When Bennett was first brought on to "Star Trek II," he immediately penned a script called "Star Trek II: War of the Generations." In that script, Kirk was called to a distant planet to quell a violent revolution, only to discover that the rebellion was being led by his long-lost son. Father and son would have to face off. Later in that same script, Khan would appear as the true manipulator of the rebellion, and Kirk and Kirk, Jr. would have to team up to take down the tyrant.

Bennett, needing help, hired Jack B. Sowards, and Sowards wrote a script called "Star Trek II: The Omega Syndrome," which would have involved a Federation super-weapon called the Omega System. Another screenwriter, Michael Minor, perhaps sensing the warlike implications of the Omega System (or perhaps just the "Star Wars"-like implications) suggested that the weapon be turned into a terraforming device called the Genesis Device, as that's more in the spirit of "Star Trek." Minor's idea made it into the final script.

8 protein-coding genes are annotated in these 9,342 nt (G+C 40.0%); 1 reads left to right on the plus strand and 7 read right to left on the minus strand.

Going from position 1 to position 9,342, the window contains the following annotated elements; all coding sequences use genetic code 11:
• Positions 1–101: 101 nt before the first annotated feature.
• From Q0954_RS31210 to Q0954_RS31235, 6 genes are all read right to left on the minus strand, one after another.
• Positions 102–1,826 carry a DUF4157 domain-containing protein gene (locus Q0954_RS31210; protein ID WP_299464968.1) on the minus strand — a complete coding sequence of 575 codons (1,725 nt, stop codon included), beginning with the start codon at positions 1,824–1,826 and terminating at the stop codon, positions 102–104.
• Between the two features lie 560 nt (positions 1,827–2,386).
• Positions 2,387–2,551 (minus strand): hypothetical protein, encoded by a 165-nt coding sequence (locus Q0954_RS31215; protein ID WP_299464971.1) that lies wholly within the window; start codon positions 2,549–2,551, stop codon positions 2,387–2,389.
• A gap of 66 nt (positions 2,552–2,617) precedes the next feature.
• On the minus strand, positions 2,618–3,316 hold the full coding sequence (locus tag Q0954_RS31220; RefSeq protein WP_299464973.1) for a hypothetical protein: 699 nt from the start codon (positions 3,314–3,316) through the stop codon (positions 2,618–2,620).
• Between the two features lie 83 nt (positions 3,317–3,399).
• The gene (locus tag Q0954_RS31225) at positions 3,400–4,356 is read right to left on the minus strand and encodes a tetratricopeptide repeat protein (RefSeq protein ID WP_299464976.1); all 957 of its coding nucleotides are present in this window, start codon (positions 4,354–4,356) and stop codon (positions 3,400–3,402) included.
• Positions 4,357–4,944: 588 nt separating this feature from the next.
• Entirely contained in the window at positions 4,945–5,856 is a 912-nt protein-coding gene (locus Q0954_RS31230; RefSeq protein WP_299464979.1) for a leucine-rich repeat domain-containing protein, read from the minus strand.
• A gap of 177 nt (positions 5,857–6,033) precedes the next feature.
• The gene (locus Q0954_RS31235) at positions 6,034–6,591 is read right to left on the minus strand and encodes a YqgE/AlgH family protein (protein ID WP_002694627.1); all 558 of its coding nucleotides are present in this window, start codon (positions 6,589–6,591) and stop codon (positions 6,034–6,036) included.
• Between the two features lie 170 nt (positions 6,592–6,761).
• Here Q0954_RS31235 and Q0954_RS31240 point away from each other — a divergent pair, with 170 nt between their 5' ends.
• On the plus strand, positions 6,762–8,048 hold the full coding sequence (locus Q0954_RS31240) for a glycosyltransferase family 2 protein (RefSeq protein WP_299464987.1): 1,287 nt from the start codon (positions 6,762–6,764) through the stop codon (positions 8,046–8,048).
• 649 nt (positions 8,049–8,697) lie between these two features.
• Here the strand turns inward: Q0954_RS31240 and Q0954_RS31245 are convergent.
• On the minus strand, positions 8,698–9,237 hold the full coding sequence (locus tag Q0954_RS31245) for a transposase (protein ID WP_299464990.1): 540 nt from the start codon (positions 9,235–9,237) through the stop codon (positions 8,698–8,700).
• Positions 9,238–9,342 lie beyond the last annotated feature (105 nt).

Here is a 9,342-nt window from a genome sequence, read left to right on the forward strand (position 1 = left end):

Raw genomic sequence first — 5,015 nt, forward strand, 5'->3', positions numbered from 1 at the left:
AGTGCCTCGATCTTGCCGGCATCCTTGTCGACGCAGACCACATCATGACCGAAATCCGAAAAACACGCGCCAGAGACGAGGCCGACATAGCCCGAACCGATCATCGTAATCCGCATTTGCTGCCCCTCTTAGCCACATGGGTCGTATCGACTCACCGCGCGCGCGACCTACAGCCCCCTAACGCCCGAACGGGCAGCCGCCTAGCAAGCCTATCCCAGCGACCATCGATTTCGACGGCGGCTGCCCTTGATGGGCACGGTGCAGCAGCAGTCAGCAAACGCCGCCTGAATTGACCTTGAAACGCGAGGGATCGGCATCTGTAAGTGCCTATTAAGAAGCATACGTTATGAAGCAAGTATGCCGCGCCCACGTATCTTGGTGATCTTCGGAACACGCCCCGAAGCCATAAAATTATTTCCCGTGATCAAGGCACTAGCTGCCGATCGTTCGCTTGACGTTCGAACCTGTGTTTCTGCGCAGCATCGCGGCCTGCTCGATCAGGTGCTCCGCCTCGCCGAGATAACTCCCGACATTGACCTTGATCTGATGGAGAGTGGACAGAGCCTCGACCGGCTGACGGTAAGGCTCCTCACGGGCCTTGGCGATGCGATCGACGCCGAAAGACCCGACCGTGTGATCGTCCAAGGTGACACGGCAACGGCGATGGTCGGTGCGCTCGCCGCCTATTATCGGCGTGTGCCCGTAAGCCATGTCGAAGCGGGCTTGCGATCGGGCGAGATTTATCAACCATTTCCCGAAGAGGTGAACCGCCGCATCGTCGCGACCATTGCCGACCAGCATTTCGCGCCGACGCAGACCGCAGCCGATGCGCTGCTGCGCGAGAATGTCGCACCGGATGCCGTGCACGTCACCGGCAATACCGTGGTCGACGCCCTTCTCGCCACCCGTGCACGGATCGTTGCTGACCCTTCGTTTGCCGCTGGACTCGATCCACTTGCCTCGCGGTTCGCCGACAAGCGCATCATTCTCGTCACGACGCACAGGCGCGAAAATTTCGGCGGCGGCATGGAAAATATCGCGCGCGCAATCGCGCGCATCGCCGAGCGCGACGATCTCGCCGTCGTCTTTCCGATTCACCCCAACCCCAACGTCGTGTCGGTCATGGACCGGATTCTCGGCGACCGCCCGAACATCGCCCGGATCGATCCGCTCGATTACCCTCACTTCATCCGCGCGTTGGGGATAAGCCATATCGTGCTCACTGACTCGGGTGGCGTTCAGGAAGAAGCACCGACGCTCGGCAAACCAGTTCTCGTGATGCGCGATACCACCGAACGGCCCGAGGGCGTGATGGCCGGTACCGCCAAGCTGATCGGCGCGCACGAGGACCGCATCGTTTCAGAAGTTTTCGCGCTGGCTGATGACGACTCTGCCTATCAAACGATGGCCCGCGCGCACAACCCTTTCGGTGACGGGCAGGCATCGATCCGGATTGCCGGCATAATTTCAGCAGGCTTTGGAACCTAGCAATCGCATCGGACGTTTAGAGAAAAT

In one script, Spock's death occurred very early in the story, a twist that can be compared to Janet Leigh's death in "Psycho." However, that version of the script leaked to the public and Bennett's team had to scramble to write a new draft. Samuel L. Peeples ("Where No Man Has Gone Before") was brought onto the team, and he invented the character of Saavik, originally a male, as well as new villains Sojin and Moray, powerful godlike aliens who nearly destroy Earth. Peeples cut Khan.

Meyer, not a Trekkie, was finally brought on at this point, and "Star Trek II" finally began to take shape. Khan was restored, and the film came together.

But, wow, what a twisted path that was.